By Indrek Kongats
The most popular style of automobile used to be the sedan, then came the ever popular mini-van and today, it is the Sport Utility Vehicle or SUV. The reason the SUV is so popular is because it is so practical. During the day, it is your commute to work; after work, it takes the kids to soccer and in the evening, it is your going out on the town car. It has room to haul large loads, it can handle all weather and road conditions, it sits high so you see the road better and it has certain glamour or lifestyle associated with it that people love.
Well, there is a rifle, or a gun, or whatever you might wish to call it, that is the utility vehicle in the hunting world— it’s called a combination gun or more exactly a Savage 24. The Savage 24 is an over and under rifle shotgun and has been manufactured off and on from the late ‘30s to just being reintroduced as the Savage 42. Originally, it was a survival rifle made for combat pilots in World War II in the event that if the pilot was shot down in a remote area he could use it to survive. The first versions where manufactured in the same calibers as the modern Savage 42, 22 long rifle over a 410 ga. shotgun. Over the years, and particularly in the 70s, it grew and was manufactured in larger calibers like the 30-30 and 20 ga. Then in and around 2005, it was offered in everything from 22 up to 357 mag. over 410 ga. to 12 ga.
The combination that I picked out specifically for my needs was the 30-30 over the 12 ga., black with an all-weather synthetic stock. The reason for this was that I was traveling to the Arctic to hunt caribou and wanted something that I could also hunt ptarmigan without having to take two weapons and worry about exceeding the strict 55-pound baggage weight limits imposed by all the airlines. The 30-30 was ideal for the caribou and the 12 ga. was excellent for ptarmigan. I also used the shotgun for defense against nosey bears while fishing for Arctic char and brook trout. It was the perfect weapon.
When I came home, I decided to also use it for deer hunting and on my very first outing, I bagged a nice 6-point at 80 yards with a 160gr Hornady 30-30 shell, a clean kill with the buck stopping dead in its tracks. My thinking was that the slug that was cambered in the shotgun barrel would work well at closer range and in heavier cover while the centerfire caliber would work at a greater distance of a hundred yards or more. With the new hunting regulations allowing the use of centerfire deer rifles and the long popularity of the traditional shotgun, it was the best of both worlds.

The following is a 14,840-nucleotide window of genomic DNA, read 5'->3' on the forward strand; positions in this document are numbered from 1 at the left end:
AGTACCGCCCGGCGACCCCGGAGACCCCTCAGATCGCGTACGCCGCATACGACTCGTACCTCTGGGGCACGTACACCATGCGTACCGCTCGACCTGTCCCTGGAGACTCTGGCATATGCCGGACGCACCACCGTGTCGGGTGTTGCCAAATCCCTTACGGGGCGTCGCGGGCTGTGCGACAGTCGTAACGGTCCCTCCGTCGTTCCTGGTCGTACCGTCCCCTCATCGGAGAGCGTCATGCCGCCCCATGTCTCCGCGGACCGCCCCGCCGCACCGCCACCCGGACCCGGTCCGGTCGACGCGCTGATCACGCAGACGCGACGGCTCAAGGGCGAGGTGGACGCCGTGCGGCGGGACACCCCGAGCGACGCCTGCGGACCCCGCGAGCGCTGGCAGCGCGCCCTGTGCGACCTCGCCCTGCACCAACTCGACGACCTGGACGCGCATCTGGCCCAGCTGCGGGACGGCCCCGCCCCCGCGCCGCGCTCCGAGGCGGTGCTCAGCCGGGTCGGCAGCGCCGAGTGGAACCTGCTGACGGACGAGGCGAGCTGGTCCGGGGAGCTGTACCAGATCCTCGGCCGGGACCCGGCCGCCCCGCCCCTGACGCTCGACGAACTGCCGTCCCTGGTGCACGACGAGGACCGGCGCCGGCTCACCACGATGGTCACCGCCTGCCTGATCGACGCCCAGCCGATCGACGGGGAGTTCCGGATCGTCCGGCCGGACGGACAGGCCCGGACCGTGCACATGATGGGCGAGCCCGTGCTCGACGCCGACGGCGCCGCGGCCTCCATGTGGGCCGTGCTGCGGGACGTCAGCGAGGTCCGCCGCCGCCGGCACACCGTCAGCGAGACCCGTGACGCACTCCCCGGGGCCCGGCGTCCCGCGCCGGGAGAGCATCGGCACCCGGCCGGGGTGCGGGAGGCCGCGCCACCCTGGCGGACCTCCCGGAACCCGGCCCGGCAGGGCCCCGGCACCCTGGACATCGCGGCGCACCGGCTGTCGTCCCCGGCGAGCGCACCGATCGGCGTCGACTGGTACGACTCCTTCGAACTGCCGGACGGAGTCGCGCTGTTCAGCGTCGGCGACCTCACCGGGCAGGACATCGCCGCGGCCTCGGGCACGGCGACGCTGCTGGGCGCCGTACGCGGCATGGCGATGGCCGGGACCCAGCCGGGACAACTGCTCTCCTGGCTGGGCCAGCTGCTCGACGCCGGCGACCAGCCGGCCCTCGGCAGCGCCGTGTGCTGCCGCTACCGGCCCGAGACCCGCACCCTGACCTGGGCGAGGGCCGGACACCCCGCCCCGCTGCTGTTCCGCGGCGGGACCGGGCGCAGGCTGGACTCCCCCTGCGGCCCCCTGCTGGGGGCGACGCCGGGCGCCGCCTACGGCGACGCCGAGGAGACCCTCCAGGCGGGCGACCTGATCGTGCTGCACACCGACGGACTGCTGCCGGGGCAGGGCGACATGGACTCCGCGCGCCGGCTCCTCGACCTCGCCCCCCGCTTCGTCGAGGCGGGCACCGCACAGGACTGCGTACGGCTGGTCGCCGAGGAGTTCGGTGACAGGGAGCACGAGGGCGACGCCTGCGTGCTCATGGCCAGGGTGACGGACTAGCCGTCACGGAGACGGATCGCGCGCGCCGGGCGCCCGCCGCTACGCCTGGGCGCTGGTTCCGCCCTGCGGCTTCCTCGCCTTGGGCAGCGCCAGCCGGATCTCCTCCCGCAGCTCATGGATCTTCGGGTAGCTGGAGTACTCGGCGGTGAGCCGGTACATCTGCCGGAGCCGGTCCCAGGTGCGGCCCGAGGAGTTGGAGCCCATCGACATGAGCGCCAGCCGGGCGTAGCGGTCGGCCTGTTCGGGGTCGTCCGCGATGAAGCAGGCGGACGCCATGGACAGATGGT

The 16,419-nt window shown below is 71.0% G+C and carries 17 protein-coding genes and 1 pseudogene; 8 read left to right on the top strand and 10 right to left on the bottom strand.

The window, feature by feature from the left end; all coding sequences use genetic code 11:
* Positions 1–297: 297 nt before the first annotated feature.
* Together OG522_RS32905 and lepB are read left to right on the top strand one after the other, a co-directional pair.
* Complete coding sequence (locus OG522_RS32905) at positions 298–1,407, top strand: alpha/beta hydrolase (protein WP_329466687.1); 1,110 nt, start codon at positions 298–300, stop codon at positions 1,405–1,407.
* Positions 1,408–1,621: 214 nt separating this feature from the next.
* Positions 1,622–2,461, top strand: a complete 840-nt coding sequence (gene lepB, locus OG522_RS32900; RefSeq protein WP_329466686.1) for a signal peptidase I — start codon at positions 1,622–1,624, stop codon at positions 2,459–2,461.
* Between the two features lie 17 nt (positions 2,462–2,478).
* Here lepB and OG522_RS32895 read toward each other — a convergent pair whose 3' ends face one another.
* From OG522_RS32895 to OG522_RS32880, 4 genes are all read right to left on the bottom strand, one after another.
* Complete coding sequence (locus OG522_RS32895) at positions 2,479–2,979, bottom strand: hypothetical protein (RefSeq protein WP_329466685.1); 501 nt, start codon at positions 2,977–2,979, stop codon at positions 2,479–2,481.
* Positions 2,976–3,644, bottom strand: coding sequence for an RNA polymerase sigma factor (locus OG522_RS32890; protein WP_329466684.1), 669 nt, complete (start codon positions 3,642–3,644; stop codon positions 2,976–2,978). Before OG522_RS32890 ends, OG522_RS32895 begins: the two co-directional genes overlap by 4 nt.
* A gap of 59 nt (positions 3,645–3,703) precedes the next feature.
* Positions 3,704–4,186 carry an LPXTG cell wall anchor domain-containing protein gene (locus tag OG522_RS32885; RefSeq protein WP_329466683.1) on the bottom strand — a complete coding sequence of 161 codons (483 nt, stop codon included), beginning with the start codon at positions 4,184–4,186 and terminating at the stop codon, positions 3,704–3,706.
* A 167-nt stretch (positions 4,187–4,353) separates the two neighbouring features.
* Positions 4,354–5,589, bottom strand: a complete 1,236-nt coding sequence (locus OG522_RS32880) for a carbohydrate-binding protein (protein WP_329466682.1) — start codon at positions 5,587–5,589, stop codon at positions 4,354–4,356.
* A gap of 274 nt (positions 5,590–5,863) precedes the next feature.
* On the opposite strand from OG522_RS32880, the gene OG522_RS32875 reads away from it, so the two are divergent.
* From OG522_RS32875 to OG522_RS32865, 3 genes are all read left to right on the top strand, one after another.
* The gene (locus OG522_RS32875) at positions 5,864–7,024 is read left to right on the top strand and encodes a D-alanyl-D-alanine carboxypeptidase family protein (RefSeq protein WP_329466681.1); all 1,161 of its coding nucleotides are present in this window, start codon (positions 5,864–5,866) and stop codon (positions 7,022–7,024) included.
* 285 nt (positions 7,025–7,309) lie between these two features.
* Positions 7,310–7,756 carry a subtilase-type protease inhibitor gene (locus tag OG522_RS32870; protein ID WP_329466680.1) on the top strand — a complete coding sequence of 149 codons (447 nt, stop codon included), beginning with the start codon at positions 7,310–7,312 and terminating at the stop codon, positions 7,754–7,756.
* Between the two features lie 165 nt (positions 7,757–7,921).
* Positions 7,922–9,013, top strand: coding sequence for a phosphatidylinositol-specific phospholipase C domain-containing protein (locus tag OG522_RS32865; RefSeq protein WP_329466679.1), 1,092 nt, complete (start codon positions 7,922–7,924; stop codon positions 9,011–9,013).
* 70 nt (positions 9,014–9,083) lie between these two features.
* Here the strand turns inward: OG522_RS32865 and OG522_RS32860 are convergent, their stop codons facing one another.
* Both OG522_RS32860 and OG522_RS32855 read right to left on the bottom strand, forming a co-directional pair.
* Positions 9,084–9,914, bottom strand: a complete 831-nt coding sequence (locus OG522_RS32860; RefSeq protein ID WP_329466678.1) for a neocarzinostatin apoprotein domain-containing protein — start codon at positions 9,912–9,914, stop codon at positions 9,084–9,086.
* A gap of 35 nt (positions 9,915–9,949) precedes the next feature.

Before I bought my Savage 24, I had used my grandfather’s Savage 24 22 LR over 410 ga., so I was well aware of this type of gun and that definitely influenced my desire to own one. His was a very plain gun with a nice wooden stock, but no fancy checkering. He used it mainly on porcupines that constantly ate holes in the guest cabins of the resort he operated in northern Canada. He also used it on woodchucks and hunted ruffed grouse with it. I used it for all of the above and target practice as a kid.
For big game hunting, I wanted to have more than iron sights, so I purchased a quick aim red dot type sight that I thought would be useful on moving deer and flying birds. The problem that I found was that the recoil from the shotgun slug was violent enough that I would have to re-adjust windage and elevation on a regular basis. This wouldn’t do, so I replaced it with a variable scope that went as low as 3 power for close quarters and higher powers for longer shots. I now find that the 3 power setting is all that I ever use or need unless I’m spotting with it.
I recently went out to the range to record the aim of this rifle after reading some comments questioning its accuracy. The theory was that having two independent barrels one above the other the point of aim would be different when sighted in. There were also comments that the recoil from the slug would smash the scope into the shooter’s eye; there were comments that it was too heavy and too slow to swing on a bird. In other words, there were a lot of negative comments written, but I am not sure if any of the authors of those comments ever hunted with the gun.
First and foremost, once sighted in the 12 ga. slug and the 30-30 160 gr. bullet ended up close enough that I wasn’t sure whether or not they went through the same hole. After I adjusted the windage by a couple of clicks to separate the slug from the bullet, the gun proved very accurate. I ended up shooting about 20 rounds, 10 each through the shotgun barrel and rifle barrel and not once did I get whacked in the eye by the scope. The gun is heavy I guess, at 7.5 pounds, but that just helps in absorbing the recoil and after 20 rounds, my shoulder never felt sore. I can testify that the gun swings just fine, as I had no problem downing Ptarmigan on my Arctic trip. So my final conclusion is that it truly is the ultimate gun for eastern whitetail deer hunting. One more thing: it is not as fast in pumping out lead or as much of it as a semi-automatic rifle or shotgun, but it is quicker to load and quicker to change slugs to bird shot if the occasion arises— and do we really need more than one or two shots on a deer or do we need more practice on the firing range? Unfortunately, the only guns available today in the 30-30 over 12 ga. are on the used gun market, that is if you can find one.